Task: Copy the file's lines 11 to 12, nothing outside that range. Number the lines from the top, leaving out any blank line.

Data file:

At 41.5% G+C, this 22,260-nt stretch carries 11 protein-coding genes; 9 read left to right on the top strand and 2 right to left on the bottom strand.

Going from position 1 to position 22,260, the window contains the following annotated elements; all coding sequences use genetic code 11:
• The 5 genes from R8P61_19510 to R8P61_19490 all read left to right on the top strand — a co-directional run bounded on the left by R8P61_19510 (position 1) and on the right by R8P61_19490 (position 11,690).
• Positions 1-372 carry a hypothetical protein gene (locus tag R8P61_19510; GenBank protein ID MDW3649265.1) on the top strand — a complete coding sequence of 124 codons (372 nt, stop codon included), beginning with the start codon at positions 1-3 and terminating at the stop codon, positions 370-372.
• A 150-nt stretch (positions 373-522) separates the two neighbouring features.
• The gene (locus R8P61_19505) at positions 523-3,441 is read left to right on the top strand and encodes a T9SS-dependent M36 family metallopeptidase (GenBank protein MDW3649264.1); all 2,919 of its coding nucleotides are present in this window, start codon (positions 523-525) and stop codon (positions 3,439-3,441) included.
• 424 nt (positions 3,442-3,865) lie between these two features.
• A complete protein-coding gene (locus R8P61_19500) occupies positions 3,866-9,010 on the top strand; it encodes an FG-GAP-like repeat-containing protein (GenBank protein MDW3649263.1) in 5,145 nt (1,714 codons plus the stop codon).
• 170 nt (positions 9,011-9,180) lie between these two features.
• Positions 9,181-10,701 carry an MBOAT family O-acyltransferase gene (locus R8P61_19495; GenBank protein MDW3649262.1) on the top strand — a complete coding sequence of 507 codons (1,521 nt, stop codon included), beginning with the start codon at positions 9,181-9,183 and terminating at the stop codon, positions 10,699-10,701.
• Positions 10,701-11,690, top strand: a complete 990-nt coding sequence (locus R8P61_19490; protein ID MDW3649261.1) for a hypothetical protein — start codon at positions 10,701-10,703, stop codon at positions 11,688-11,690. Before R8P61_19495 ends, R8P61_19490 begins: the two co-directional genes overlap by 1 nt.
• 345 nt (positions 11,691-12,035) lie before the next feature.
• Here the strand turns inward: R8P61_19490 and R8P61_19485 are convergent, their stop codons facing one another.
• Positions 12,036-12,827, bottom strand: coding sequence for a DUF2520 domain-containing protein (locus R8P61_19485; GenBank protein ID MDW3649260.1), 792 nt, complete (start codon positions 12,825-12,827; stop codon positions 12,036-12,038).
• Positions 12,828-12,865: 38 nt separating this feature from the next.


• Positions 10,701-11,690, top strand: a complete 990-nt coding sequence (locus R8P61_19490; protein ID MDW3649261.1) for a hypothetical protein — start codon at positions 10,701-10,703, stop codon at positions 11,688-11,690. Before R8P61_19495 ends, R8P61_19490 begins: the two co-directional genes overlap by 1 nt.
• 345 nt (positions 11,691-12,035) lie before the next feature.